How To Start A Restaurant (Part 5)

Di Camplis restaurant

Marketing and Promotion

Some strategies that you may want to consider is the opening of a new restaurant include:

a. Print Advertising.

b. Radio and TV advertising.

c. Direct mail.

d. Neighborhood fliers.

e. Coupon programs.

f. Public relations.

g. Special banners and signs on the restaurant.

h. Special meals or promotions.

i. Pre-opening meals served for selected parties (such as charitable groups or reporters).

j. Social Media

The level of promotion that will be necessary to publicize a newly-opened restaurant will depend, to a large extent, on the restaurant’s location and its reputation. A restaurant that is located on a corner at the intersection of two busy

streets may only need to place a “Now Open” banner on the building to attract customers. Similarly, an established restaurant that is opening at another location will not need to work as hard at name recognition, since the operation’s name is familiar with the dinning public. A restaurant that is not well known or well located will have to develop a budget and marketing plan to alert the public to the fact that the restaurant is now open.

Once the site has been determined, the restaurateur should evaluate the menu and determine its effect on purchasing and inventory requirements. This usually requires that you:

a. Finalized the menu.

b. Establish a recipe file.

c. Price the menu.

d. Place initial food and beverage orders.

Finalize the menu. Typically, when determining the restaurant concept, the preliminary menu is confined to the entrees that the proposed operation plans to serve. For example, a steak house concept might formulate a preliminary menu based on the types of steaks to be served and the planned cooking method. As the restaurant prepares for opening, it is necessary to round out the preliminary menu by deciding on the specifics of the menu, including:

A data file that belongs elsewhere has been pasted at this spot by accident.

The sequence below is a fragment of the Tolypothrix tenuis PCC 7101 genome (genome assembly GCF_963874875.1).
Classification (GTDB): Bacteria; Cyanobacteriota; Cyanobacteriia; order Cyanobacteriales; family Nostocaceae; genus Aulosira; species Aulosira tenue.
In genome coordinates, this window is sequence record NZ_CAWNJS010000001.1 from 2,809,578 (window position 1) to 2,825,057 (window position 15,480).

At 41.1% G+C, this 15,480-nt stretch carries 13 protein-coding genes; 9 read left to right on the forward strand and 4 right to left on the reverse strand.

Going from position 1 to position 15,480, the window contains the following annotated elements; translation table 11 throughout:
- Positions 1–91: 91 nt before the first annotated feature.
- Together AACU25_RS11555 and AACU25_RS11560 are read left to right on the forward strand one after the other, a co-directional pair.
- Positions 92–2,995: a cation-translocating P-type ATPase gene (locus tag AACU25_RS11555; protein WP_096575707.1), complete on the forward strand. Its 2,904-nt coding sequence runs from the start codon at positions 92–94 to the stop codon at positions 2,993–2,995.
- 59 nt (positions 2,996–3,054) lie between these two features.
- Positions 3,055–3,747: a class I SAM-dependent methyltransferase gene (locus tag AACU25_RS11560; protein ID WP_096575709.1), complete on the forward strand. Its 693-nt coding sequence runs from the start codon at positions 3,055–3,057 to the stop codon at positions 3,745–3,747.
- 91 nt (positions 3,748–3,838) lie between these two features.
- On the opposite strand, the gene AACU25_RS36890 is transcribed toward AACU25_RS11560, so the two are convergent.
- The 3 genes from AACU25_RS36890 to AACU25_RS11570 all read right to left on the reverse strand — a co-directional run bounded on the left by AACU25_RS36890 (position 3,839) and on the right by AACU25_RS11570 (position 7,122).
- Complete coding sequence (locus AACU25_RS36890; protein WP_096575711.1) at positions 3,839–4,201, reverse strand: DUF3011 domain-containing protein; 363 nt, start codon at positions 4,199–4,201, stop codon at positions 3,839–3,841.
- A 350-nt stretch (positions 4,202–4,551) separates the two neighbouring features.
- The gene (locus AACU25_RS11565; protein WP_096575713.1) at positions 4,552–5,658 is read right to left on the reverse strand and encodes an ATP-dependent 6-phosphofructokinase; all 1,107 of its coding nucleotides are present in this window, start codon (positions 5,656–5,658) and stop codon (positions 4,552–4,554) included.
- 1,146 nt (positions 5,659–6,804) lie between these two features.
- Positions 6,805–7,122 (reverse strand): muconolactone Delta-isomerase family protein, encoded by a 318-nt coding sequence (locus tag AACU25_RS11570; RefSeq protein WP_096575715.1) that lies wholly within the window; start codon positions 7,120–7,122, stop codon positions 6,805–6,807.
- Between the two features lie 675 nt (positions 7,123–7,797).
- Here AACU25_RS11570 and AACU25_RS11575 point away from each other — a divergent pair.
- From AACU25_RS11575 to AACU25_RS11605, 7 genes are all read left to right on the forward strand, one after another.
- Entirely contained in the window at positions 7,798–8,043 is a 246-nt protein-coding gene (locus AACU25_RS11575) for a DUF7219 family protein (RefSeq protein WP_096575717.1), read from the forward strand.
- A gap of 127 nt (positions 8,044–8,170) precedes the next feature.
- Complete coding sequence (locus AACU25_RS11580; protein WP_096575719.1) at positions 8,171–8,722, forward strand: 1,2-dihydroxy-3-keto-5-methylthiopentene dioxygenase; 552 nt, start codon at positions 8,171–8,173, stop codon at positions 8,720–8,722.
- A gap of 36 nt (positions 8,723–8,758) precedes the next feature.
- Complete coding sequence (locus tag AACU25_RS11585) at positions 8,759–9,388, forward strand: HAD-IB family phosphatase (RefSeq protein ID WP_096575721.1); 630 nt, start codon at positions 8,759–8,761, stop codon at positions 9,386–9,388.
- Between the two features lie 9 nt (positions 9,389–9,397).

a) Appetizers

b) Salads

c) Entrees

d) Desserts

e) Non-alcoholic beverages

f) Beer, wine, and liquor selections

Once the menu is finalized, the restaurateur can develop the recipes that will be used for each item.

Establish a Recipe File. A recipe file is an important part of establishing portion standards. As you prepare for the opening, one of the most important tasks is to develop recipes for each menu item. Generally, there are a variety of different ways to prepare a menu item. The chef often goes through a process of testing and refining recipes until he or she settles on the recipe that will be included in the file. Obviously, the primary objective of the testing phase is to develop a recipe that will taste good to the public. However, there are two other important objectives.

a) Develop preparation standards. A recipe will not be suitable if it cannot be prepared efficiently in the kitchen. Therefore, for that reason the chef should set standards for the length of time needed to prepare the entrée. For example, a restaurant might set a standard of 4 minutes to prepare a lunch item and 12 minutes to prepare a dinner item. By setting a preparation standard, the chef can identify overly complex recipes that require simplification. If the revised item cannot meet the preparation standard, it should be dropped from the menu.

b) Develop portion standards. Once the recipe if finalized, portion standards can be developed. Setting standard portions permits you to accurately price the menu and determine initial inventory needs.

The bar manager should also develop a recipe file for all alcoholic beverages included in the bar menu.

Purchasing and Inventory